List of Thermal Springs in IDN
Map of Thermal Springs in IDN
Guide to Indonesia’s Natural Thermal Springs
Indonesia, a country made up of several islands south of Malaysia, has several hot springs where visitors can relax in the tropical climate. What’s really interesting about visiting the mineral water spots is how unique and separate each is, culturally and experientially.
Because the more than 13,000 islands that make up this diverse nation are divided by water, the traditions and social customs of many developed apart. Taking a vacation here can be like having several mini getaways in one.
Hot Springs in West Java
This part of the nation is known for the towering Tangkuban Perahu volcano. It’s not a coincidence that there are hot springs here. It’s the volcano’s geothermal footprint that warms the spring water. If you’re in the area and looking for a place to stay with hot springs access, you’ll have two options.
You can stay at Ciater Natural Hot Springs (there’s an attached hotel with private villas) or the more upscale Maribaya Natural Hot Spring Resort. At this second location, you have the choice to bathe indoors or out, and those seeking adventure can hike to the Maribaya Waterfall which is just off-campus.
If you’re looking for a more rustic bathing experience surrounded by nature, you can visit Mount Pancar Hot Spring. The water here is sulfurous and nearly always shaded. The impressive pine forest blocks out much of the sunlight that would otherwise reach ground level. There are showers on-site if you’d like to wash away the smell of rotten eggs before returning to the noise and bustle of the modern world.
Hot Springs near Bali
The Banjar Hot Spring is an oasis where relaxation is a day-long focus. The hot spring water here is a gem-like green, and the pools are spread out in a maze of maintained tropical gardens. Showers are provided for guests, and there’s an eatery that caters to hungry bathers. Former guests warn not to wear white into the water of these springs since the mineral content of the pools will stain light-colored clothing.
At Espa Hot Spring Resort & Spa there are several pools with varying degrees of warmth. If you’re one of the guests who like to soak in a jacuzzi-like warmth, you can always hike to the nearby river to cool off after a sizzling turn in the springs. You have the option when visiting Espa Hot Spring Resort to either pay for a private bath (which can be for you alone or for two) or soak in one of the public pools.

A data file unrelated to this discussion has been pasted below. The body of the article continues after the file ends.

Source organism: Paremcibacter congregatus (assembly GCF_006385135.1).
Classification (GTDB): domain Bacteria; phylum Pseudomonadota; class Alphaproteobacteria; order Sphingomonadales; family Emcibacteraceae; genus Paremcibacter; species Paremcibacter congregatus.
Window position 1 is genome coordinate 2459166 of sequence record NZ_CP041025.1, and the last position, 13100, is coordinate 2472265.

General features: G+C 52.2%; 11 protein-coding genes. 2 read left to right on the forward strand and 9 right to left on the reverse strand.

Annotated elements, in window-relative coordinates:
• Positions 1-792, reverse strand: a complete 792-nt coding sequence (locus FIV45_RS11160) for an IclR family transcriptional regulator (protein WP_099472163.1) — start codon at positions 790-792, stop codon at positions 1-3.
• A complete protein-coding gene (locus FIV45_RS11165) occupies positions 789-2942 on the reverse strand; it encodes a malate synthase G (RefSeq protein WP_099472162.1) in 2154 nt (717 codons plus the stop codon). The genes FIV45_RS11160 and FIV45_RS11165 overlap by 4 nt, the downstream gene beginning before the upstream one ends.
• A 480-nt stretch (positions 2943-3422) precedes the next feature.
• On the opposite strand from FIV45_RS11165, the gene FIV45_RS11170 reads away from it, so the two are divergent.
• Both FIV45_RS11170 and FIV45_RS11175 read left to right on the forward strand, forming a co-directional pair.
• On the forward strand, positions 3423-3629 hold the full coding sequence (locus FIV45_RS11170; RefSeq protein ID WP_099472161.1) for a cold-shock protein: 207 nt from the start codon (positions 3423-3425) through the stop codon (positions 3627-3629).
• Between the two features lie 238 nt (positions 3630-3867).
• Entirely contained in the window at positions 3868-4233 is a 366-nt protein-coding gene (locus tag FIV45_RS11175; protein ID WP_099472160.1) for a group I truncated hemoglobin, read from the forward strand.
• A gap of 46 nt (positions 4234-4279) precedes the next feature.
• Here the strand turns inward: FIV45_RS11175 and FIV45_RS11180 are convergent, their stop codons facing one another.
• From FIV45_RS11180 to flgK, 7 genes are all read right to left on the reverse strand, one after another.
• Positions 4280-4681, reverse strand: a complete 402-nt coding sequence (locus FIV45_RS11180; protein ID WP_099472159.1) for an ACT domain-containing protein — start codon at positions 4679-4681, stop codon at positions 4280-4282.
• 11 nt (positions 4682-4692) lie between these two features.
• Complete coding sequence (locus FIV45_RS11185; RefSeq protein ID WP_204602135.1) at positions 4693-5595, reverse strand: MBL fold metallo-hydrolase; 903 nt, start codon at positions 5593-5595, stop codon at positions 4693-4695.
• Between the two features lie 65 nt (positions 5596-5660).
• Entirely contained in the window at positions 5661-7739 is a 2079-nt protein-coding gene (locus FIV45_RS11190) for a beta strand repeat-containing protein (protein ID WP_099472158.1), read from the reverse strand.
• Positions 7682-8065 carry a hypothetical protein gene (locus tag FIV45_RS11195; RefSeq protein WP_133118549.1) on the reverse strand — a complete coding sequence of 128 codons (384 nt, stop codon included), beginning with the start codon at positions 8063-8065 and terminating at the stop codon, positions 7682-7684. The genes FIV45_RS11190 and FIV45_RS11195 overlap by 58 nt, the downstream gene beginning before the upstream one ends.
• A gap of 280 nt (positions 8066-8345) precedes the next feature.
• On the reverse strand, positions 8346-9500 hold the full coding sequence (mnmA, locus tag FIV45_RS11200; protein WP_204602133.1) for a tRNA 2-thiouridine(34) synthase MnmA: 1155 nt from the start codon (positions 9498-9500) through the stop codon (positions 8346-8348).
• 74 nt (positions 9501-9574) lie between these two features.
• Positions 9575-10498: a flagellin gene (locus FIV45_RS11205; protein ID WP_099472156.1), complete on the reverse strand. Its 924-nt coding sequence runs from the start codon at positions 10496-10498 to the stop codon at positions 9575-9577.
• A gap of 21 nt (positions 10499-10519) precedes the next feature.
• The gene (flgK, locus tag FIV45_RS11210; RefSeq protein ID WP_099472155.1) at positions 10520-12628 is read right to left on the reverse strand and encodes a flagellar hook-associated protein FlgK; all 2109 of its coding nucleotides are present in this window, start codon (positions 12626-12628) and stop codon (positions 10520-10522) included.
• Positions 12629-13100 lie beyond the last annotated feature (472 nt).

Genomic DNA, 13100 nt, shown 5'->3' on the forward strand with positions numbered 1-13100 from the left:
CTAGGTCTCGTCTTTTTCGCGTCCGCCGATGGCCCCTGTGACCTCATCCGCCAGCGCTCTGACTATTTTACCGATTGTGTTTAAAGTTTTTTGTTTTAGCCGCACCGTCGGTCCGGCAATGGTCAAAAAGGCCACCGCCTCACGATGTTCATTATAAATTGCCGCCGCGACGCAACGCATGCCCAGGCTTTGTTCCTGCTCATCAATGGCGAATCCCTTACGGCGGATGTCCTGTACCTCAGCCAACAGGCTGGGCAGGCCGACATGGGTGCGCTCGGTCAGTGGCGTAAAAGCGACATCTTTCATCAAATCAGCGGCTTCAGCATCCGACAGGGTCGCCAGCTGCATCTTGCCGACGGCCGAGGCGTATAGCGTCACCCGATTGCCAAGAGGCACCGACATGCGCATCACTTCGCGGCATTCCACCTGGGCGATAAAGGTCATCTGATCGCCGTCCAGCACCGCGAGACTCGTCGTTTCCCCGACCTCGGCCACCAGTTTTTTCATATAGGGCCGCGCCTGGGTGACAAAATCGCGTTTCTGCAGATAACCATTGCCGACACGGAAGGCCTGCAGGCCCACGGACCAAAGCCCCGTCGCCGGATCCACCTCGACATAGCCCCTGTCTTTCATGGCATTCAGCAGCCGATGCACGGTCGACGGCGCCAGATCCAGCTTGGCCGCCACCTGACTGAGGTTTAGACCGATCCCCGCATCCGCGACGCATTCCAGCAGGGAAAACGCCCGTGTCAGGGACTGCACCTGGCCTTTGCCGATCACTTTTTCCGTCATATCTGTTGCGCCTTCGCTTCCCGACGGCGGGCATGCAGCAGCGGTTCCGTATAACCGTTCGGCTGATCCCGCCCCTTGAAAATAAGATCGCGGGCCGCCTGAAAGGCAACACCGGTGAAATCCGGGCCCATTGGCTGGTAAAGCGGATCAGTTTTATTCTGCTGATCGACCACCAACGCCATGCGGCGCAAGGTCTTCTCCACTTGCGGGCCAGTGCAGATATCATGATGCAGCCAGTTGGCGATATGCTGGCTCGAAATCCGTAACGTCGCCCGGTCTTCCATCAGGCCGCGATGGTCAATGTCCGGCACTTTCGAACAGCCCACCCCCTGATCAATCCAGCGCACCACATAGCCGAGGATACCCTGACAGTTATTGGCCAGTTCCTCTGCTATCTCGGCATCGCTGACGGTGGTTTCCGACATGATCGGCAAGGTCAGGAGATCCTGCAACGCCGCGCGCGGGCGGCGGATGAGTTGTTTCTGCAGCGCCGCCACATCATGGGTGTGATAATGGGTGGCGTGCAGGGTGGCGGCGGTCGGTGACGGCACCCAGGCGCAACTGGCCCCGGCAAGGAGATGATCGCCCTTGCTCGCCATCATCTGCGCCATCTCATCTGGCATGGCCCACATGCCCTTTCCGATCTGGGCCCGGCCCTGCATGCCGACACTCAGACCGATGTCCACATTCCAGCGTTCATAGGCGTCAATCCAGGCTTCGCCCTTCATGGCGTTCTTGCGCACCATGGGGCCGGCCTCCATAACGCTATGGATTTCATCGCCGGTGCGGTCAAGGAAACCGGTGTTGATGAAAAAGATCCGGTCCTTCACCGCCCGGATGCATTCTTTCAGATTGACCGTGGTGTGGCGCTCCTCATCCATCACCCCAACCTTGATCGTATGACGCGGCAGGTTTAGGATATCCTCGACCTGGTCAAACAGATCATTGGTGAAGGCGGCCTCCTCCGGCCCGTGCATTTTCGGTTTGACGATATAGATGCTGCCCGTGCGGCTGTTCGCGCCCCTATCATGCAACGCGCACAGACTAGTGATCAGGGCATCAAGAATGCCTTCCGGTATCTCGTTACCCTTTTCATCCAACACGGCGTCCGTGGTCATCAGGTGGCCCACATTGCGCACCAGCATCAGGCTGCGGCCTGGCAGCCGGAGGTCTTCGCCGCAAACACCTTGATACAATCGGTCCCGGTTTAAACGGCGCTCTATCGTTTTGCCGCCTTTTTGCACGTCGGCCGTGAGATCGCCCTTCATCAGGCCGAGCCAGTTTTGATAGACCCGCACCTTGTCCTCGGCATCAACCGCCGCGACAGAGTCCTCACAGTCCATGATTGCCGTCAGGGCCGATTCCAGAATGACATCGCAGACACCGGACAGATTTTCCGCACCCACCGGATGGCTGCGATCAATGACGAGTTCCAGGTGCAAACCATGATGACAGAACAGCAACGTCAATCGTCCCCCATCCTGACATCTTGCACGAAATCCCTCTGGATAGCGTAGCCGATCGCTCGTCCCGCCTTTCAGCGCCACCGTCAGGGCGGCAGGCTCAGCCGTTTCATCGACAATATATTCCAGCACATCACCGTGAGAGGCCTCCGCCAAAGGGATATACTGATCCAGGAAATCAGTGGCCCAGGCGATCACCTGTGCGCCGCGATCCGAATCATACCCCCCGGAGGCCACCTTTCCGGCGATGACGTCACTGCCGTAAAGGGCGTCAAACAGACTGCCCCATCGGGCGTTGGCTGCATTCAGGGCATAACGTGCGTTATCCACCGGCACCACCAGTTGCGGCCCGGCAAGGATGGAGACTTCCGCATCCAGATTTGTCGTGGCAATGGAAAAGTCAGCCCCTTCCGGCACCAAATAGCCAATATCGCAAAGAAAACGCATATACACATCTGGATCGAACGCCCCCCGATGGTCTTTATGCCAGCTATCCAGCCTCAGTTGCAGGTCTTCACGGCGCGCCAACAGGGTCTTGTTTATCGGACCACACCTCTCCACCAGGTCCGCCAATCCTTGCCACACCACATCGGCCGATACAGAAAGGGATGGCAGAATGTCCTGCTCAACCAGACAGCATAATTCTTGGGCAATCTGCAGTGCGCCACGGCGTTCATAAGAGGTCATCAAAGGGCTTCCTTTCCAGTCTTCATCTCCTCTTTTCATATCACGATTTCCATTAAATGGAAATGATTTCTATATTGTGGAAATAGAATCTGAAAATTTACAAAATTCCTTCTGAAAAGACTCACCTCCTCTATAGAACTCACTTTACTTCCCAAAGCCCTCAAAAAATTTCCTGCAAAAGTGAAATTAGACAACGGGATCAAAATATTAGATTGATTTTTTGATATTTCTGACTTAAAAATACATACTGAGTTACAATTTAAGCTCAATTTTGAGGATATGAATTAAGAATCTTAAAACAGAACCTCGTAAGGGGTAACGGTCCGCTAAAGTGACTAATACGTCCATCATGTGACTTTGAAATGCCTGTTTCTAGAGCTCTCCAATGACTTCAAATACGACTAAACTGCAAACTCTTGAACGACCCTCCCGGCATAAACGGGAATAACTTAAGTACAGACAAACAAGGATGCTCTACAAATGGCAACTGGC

Other Hot Springs near Bali:
- Banyuwedang Hotspring
- Segara Healing Bali Natural Hot Spring
- Alott’s Natural Hot Spring
- Bali Volcano Natural Hot Spring Swimming Pool
- BMAS Natural Hot Spring
- Batur Natural Hot Spring
- Mount Batur Trek And Natural Hot Spring Toya bungkah
- Air Panas Angseri
- Babahan Natural Hot Springs
- Belulang Hot Springs
- Hot Spring Penatahan Kaja
Hot Springs near Ruteng
Mangeruda Hot Springs is located on this small island, and, if you’ve ever wanted to sit or splash around in a waterfall, this is the place for you. The tiered, gradual waterfall flowing with mineral water allows visitors to get those Instagram-worthy photos. Past visitors have claimed that, when not crowded, the place feels like bathing in Jurassic Park due to the lush vegetation and exotic greenery.
The other hot spring on this island is Malanage Hot Spring, where rocky pools steam in the muggy air. The thermal spring exists where one cold water river meets one that runs with heated water, making this a truly unique natural phenomenon. Despite being free to the public and located in the middle of the jungle, there are changing rooms and toilets available.
Mostly, visit when it’s not monsoon season since most of your activities could get rained out. However, many of these hot springs are open year-round, which means you could bathe in the middle of a rainstorm.
Also, pay attention to the religious customs of whatever region of the country you’re visiting. Indonesia is predominantly a Muslim country, and it is considered terrible etiquette (in some places) to go around shirtless or not covered by a sarong.
Learn more about visiting Indonesia on our sister site, La Vida Nomad.